Updated: May 29, 2015

Ski Boots Reviews:

Buying ski boots is probably the hardest part of getting all your skiing gear (skis, bindings, boots, gloves, hats, goggles, etc.). Ski boots fit into the bindings which attach to your skis and the boots must fit snugly, but not too tight that your circulation gets cut off. Fittings for ski boots at a ski shop can take up to 1 hour so be prepared to be patient. You definitely want to work with an experienced boot fitter - one who knows a lot about the human anatomy and how the joints move. Matching your foot type with the right boot is crucial to your skiing experience. Make sure the salesperson knows your age, weight, height, skiing ability, athletic history, and what places you currently ski at (or will in the future). Comfort is the main goal when purchasing ski boots since you will be in them for hours on end up on the slopes putting pressure on your ankle, foot, knees, and legs. I remember getting fitted for rental boots when I was younger and they were set up too tight so that only a few hours into the day I was forced to quit because of the pain (not to mention the lack of blood flow to my feet).
ski boots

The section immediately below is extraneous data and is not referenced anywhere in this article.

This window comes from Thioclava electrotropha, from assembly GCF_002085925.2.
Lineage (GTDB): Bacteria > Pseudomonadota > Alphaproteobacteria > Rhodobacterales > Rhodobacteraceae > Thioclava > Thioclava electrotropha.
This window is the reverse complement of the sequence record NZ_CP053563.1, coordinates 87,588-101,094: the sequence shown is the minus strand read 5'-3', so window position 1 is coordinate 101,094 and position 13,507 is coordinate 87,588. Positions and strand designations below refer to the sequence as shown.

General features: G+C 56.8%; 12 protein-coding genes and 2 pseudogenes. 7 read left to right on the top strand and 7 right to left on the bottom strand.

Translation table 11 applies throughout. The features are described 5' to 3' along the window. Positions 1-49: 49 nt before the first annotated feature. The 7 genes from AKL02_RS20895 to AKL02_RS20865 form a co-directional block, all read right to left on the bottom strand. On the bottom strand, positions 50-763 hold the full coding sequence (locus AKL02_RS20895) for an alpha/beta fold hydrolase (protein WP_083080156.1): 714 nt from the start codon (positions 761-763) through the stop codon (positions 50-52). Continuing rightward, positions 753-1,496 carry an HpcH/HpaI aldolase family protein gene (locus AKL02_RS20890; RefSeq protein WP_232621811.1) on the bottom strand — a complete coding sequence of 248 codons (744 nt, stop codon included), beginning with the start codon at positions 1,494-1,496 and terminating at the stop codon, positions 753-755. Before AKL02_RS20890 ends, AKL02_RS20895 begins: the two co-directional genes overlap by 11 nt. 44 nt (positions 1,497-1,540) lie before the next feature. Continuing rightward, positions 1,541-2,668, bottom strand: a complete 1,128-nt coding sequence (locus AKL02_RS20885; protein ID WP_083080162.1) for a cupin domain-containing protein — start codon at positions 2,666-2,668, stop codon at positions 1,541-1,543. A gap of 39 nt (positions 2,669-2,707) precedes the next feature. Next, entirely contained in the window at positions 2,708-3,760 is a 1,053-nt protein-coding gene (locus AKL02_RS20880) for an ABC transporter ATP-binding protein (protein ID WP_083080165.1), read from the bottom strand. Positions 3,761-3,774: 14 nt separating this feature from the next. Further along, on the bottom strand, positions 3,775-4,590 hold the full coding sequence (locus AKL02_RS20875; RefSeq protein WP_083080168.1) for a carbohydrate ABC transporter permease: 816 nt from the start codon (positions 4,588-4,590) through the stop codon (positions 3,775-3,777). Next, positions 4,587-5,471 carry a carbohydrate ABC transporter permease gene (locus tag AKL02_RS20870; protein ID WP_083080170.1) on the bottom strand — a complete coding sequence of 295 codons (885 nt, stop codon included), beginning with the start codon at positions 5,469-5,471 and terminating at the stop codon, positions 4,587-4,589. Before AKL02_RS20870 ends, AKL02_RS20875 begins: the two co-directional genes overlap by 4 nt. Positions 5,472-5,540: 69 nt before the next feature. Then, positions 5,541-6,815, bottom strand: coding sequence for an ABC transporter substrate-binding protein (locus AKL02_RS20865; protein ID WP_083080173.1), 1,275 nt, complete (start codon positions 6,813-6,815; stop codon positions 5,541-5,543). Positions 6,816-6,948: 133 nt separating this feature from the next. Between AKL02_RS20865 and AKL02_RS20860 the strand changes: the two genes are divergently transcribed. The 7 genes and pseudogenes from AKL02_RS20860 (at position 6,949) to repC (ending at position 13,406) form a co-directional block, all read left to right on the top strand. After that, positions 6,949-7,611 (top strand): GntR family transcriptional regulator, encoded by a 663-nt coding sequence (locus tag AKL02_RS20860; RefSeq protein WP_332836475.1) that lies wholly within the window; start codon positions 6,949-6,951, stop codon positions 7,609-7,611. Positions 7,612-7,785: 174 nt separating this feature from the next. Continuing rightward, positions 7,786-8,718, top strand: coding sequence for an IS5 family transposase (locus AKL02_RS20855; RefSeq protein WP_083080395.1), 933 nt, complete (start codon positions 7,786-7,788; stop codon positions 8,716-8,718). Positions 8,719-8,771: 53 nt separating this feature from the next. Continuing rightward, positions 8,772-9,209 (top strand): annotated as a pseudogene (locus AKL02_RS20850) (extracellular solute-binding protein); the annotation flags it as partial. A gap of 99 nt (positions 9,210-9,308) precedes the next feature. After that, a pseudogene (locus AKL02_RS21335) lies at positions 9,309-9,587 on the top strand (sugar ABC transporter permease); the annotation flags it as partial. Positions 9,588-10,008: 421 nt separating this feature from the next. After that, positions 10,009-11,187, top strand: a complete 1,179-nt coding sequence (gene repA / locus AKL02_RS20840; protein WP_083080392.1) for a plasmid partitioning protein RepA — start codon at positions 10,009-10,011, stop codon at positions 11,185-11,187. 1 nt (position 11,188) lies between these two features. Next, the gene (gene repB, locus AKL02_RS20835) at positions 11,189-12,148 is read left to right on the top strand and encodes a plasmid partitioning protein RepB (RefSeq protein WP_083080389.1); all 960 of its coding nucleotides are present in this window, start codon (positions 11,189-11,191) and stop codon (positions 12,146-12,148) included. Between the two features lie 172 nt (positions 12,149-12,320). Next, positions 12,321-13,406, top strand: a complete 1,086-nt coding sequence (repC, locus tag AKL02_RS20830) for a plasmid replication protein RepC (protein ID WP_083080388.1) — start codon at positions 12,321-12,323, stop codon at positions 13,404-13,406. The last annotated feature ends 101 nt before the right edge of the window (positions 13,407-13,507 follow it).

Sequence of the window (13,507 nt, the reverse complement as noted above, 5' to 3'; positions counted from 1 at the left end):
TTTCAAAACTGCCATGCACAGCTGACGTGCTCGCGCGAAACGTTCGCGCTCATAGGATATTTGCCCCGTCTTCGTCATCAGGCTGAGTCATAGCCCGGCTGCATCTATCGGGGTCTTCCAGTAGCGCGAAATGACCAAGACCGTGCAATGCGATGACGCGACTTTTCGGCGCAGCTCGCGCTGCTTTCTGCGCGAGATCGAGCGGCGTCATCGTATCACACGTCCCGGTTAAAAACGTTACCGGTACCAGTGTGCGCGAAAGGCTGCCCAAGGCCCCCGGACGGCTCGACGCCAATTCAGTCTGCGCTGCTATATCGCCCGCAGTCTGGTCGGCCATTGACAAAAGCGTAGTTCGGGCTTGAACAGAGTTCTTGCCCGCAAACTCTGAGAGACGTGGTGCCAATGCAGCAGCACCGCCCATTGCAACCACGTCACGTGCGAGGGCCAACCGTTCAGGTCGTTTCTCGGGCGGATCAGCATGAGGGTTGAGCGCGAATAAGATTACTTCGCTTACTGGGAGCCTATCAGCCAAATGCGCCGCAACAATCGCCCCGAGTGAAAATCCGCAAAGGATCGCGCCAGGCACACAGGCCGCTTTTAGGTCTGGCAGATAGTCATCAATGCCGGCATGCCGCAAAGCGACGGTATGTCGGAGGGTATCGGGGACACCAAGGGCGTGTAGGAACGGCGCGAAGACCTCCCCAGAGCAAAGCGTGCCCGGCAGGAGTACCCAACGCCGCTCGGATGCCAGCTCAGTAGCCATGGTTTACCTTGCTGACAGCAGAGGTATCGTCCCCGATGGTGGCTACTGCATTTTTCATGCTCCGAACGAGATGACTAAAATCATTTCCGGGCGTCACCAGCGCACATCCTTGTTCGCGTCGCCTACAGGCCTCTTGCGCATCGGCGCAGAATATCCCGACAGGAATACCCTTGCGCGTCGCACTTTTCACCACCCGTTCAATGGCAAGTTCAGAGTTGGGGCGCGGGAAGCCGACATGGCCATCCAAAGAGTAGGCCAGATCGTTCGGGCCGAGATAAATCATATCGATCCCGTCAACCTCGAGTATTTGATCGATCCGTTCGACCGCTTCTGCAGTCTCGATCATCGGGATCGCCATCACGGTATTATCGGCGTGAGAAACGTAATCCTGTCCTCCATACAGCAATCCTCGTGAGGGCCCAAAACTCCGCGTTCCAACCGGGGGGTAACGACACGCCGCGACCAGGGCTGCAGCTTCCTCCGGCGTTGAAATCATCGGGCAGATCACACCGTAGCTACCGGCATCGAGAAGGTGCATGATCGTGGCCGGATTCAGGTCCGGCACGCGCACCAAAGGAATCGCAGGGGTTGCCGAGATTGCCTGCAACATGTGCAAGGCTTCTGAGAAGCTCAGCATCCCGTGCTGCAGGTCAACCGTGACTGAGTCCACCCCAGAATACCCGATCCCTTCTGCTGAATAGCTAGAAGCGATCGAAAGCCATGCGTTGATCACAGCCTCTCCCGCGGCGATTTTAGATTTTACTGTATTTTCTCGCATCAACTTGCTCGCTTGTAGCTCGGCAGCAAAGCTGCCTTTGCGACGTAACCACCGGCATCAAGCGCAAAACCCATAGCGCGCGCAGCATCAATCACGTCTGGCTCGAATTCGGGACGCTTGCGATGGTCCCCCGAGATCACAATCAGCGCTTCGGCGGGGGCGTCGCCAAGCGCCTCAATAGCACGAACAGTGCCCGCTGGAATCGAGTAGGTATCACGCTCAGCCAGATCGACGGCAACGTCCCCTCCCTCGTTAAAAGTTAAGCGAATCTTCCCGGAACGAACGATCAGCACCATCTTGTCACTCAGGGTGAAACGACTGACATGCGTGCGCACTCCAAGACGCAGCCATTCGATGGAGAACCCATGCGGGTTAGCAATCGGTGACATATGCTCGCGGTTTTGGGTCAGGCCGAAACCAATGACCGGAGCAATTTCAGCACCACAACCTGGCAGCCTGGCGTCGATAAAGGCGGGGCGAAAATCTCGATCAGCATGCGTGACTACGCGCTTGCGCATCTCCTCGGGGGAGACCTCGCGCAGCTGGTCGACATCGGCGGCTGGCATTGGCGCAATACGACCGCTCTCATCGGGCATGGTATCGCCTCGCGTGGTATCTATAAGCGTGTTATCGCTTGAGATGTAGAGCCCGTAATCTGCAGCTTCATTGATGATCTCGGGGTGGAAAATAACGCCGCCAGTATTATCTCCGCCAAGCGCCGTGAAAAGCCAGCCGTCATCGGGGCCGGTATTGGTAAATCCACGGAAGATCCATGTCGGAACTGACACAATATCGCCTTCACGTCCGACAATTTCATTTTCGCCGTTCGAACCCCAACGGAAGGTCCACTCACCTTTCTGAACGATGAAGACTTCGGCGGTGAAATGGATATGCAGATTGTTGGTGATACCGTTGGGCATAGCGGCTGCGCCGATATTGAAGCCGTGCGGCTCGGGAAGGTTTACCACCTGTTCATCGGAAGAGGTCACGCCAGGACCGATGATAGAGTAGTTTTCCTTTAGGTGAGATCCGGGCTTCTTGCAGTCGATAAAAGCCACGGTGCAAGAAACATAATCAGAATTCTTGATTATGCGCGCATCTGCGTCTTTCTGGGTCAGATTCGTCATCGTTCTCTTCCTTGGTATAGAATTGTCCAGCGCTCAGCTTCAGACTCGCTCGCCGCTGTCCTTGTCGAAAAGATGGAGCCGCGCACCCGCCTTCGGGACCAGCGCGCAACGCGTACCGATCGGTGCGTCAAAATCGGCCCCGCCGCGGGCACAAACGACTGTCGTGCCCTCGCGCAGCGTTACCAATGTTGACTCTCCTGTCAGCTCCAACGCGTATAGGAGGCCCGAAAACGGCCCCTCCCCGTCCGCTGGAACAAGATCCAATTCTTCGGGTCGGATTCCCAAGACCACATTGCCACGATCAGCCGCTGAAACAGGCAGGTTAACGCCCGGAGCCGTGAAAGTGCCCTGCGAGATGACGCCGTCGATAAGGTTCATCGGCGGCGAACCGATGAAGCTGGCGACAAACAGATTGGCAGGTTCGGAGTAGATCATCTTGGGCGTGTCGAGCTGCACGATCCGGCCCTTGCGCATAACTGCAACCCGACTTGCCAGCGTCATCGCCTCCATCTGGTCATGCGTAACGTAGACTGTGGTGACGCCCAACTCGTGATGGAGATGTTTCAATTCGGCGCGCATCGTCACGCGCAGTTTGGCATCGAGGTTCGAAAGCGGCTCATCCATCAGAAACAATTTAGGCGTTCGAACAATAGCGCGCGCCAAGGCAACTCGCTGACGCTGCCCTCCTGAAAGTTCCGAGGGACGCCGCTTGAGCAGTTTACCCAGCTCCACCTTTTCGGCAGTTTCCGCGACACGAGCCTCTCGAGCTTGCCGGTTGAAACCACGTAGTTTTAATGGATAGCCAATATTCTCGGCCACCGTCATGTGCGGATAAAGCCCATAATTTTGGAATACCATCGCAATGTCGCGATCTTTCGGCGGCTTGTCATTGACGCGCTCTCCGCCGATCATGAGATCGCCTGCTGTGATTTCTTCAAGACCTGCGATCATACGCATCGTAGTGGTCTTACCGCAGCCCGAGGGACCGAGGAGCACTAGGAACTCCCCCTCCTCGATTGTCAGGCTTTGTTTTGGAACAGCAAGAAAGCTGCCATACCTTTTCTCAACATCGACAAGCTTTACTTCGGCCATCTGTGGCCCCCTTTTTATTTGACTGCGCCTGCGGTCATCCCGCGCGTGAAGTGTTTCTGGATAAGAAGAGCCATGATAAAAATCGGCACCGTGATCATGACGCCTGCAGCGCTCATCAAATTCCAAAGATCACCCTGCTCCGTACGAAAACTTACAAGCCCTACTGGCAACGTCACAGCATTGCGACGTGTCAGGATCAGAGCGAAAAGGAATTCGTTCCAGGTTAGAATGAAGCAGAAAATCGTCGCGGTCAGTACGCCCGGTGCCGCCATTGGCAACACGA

How do you know what type of boot is best for you? Skiers classified as novices, low intermediates or non-aggressive should go with a "soft forward flexing boot" says Doctor Robert Steinberg (foot and ankle expert) while an advanced or aggressive skier should find boots that are "stiffer and provide sensitivity to movement changes". Another thing to remember is that you want on ski socks or something similar to what you will be wearing when you actually go skiing. Once your foot is in the boot and the clips are securely fastened, your toes should just barely touch the front end of your boot when you are standing up straight. Don't be concerned because once you get in more of a "skiing position" and bend your knees, your foot will naturally move back a bit with your heel pressing into the heel cup of the boot. At this point your toes should have retreated a bit from the front of your boot. You don't want any spot in your foot, ankle, calf, or leg to feel painful or too snug at this point since the pressure will only increase once you get out on the ski slopes and potentially make it worse. A good boot fitter should be able to help you distinguish between "tight" and "just right". Make sure you get a complete rundown on the parts of the boot when you are in for the fitting because once you leave the shop you will need to know how to adjust each part and how it will change the "fit" of the boot. The components of a ski boot are the inner boot, power strap, clips, outer shell, flex adjustment, ramp angle adjustment, and lateral upper-cuff adjustment. Not all brands of boots are the same (much like regular shoes) - some have wider widths than others and some sizes are smaller or larger than what you might expect. The cheapest and most basic boots are rear-entry ski boots which beginners should consider since they are the easiest to get on and off (simple unbuckling of a flap). A mid-entry boot offers features in both rear-entry and front-entry ski boots. They give the much needed versatility and performance found in front-entry boots while still leaving you with the convenience of rear-entry boots. Front-entry, or overlap, ski boots provide great maneuverability and precision without taking away from the overall performance. These boots tend to have a high back, padded tongue, and 4 buckles to close them up. There are specific ski boots for alpine skiing, telemark skiing, freestyle, cross country and freeride. The top ski boot brands are Salomon, Nordica, Lange, Atomic, Dalbello, Tecnica, Rossignol, Head, Scarpa, Garmont, Fischer, and Karhu. Budget priced boots will cost about $100 and the high end or custom fitted boot will cost $400 or more. We can't stress enough that boot comfort with a snug fit is very important for all skiers. In an attempt to come up with a "best ski boots" list, we found reviews online at Bootfitters.com, Altrec.com, Abc-of-Skiing.com along with reading consumer opinions and comments in forums at Epicski.com and Sportswearguide.com. You can browse the top selling ski boots online here.